Low Volume Bounces Like Monday's Have Fared Poorly in Recent Times

Monday's bounce in reaction to Friday's drop came on the lowest NYSE volume in a week. Below I have listed all instances since 2002 where the market has dropped 2% one day and then risen the next on the lowest volume in a week.

This would seem to suggest a downside edge for Tuesday. One caveat though is that prior to 2002 this downside edge was not evident. Another issue is that today's apparent gap down may mean much or all of the downside edge could have been realized overnight.

Monday, July 19, 2010

An Old Study To Review

Studies were a bit mixed after Friday's drop. There is certainly danger of more downside.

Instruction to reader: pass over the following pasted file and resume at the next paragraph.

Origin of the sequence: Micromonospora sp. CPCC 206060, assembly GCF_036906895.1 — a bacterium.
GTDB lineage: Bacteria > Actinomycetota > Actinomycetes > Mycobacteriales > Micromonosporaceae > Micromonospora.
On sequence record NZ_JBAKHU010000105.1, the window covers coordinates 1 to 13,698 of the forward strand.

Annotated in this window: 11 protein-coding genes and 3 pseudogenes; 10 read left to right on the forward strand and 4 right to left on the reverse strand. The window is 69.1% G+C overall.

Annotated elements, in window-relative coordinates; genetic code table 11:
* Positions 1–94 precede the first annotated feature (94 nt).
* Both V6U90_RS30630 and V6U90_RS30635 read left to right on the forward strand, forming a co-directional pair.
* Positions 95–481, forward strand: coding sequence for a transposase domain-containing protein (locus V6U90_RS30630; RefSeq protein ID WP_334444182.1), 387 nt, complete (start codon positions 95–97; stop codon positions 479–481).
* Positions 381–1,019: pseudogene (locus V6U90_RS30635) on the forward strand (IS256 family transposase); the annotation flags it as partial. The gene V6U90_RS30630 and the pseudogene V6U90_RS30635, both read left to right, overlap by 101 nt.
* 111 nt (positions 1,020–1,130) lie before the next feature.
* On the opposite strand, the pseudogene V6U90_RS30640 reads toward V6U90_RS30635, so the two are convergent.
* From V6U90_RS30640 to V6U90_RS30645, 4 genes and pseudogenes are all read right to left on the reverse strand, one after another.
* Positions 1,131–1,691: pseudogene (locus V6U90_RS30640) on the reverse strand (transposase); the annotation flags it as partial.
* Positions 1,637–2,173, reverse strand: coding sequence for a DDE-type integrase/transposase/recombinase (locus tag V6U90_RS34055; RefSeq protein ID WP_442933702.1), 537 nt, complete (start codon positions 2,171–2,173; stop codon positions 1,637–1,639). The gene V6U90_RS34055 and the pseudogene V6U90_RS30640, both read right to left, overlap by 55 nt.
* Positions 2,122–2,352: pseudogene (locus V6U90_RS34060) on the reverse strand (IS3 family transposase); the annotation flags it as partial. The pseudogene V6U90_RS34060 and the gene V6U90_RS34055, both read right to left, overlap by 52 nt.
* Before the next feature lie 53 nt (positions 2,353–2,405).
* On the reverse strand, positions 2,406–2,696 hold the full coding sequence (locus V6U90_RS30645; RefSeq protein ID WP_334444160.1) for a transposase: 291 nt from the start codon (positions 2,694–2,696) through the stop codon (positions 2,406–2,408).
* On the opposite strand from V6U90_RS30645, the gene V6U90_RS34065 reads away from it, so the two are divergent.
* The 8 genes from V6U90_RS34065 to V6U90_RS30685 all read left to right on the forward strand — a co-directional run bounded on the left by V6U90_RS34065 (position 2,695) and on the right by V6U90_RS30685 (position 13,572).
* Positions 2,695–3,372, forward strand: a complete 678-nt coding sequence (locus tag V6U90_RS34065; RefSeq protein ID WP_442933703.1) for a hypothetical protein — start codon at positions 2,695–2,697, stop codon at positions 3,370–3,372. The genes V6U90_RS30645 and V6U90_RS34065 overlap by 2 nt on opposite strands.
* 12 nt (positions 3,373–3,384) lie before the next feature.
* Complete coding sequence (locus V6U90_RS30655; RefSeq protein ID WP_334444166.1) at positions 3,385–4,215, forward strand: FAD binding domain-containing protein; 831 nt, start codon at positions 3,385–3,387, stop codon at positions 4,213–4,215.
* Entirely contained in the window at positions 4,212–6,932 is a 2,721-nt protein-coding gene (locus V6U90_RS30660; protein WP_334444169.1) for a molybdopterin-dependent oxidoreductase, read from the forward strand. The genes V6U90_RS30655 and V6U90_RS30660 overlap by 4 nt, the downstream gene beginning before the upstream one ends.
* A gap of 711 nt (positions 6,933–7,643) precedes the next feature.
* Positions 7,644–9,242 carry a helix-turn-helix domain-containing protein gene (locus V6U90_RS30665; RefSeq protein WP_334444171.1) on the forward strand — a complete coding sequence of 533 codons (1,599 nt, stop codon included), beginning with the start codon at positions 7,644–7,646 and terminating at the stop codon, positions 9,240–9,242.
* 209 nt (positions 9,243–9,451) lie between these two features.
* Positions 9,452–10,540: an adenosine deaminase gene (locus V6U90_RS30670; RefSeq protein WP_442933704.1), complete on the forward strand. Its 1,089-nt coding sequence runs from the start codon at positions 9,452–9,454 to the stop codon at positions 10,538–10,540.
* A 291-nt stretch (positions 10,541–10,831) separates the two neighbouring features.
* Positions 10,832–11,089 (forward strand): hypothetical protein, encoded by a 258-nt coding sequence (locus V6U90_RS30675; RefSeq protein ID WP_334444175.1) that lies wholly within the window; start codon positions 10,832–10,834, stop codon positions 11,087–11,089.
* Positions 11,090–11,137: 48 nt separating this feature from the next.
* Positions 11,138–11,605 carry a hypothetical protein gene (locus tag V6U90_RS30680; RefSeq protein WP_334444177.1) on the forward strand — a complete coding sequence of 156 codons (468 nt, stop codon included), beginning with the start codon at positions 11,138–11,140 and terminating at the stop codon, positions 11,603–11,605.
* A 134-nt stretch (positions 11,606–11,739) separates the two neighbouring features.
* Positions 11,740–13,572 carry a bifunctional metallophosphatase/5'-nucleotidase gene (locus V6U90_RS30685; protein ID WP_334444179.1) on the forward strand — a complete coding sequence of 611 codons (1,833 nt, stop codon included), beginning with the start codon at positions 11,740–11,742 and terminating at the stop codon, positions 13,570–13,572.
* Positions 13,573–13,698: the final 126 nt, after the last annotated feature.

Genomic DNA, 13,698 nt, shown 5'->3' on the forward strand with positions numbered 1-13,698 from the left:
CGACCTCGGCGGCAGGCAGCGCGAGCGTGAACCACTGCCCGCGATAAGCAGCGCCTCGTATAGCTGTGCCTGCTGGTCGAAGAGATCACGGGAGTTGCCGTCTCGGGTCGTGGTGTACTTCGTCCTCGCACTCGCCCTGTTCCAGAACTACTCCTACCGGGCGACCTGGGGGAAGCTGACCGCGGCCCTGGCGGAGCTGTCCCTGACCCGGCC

To understand why readers should reivew the study below from Feb, 2009.

Friday, July 16, 2010

QE Big Time Swing System Posts 1st Half Gain

I’ve updated the Quantifiable Edges Big Time Swing System overview page with results through June 30. I don’t update it that often since the system only trades about once per month on average. I’m please to say that while the SPX was down 7.57% for the 1st half of the year, the QE Big Time Swing System managed to post a 0.93% gain.

This is well below long-term norms. So while it may seem a bit disappointing from that perspective, the fact that it has weathered such historically abnormal action the last six months is inspiring. January saw the market experience an abnormally sharp and persistent selloff. This was followed by one of the most persistent upmoves ever from Feb – April. We then had to deal with a one of a kind "flash crash" and then more extreme action culminating in a wicked selloff at the end of June that triggered numerous historical extremes.